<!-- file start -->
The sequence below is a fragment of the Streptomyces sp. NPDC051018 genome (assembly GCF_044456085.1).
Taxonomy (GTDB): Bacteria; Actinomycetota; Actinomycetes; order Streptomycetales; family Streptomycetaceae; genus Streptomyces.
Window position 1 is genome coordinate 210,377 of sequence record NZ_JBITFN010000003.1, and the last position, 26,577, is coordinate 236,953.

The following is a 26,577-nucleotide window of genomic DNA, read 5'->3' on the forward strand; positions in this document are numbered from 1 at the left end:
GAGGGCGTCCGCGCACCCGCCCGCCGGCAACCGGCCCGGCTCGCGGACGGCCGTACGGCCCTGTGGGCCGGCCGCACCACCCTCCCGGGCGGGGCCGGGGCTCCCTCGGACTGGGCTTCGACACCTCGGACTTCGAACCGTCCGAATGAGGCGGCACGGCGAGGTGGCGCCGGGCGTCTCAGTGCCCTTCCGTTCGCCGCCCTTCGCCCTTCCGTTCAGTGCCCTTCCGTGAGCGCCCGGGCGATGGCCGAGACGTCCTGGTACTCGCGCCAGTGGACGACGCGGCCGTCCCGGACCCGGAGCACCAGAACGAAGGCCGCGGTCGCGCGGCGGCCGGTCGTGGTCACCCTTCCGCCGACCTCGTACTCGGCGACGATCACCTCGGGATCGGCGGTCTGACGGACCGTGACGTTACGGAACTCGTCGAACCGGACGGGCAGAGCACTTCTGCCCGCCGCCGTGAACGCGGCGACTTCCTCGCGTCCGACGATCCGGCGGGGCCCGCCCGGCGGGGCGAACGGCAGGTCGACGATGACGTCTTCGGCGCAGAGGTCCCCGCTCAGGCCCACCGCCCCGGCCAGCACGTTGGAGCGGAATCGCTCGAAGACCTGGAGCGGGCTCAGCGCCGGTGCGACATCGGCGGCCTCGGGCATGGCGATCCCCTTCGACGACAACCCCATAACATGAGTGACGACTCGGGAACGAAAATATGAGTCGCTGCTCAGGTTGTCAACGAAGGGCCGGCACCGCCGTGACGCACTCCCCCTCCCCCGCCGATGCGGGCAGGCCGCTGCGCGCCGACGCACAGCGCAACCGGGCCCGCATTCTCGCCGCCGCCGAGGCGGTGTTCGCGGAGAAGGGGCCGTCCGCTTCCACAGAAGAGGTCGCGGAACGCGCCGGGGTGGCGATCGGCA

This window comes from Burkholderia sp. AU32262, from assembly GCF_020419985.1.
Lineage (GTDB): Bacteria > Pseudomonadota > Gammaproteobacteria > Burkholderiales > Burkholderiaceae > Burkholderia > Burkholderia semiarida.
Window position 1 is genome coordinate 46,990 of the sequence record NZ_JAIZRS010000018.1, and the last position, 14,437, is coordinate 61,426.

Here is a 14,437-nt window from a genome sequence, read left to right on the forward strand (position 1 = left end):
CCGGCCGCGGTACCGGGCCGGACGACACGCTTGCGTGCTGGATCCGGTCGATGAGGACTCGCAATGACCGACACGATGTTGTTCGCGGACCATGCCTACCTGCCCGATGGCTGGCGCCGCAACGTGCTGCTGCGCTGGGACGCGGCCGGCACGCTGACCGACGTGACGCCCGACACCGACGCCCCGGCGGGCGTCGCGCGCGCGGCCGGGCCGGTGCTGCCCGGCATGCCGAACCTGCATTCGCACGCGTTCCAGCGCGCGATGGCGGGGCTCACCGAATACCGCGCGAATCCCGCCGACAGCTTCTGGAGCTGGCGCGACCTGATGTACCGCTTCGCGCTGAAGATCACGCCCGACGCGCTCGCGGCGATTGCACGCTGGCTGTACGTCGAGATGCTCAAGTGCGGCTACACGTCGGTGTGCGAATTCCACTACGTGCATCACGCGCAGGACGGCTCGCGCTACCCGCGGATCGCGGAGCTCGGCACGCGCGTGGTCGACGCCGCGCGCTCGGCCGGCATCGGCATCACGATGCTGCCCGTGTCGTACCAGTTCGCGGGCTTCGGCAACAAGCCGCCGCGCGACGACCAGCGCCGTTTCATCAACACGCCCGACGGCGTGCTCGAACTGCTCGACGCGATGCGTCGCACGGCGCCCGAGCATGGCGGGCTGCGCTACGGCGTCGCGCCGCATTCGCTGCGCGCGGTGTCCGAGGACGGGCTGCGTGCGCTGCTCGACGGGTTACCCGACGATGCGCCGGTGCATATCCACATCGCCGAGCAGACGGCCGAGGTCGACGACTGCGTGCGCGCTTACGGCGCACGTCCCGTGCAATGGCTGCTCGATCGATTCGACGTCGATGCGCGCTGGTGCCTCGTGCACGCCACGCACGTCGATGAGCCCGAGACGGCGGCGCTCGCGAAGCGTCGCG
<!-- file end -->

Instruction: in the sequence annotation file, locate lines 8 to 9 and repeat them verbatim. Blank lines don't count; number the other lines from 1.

Window position 1 is genome coordinate 46,990 of the sequence record NZ_JAIZRS010000018.1, and the last position, 14,437, is coordinate 61,426.

Here is a 14,437-nt window from a genome sequence, read left to right on the forward strand (position 1 = left end):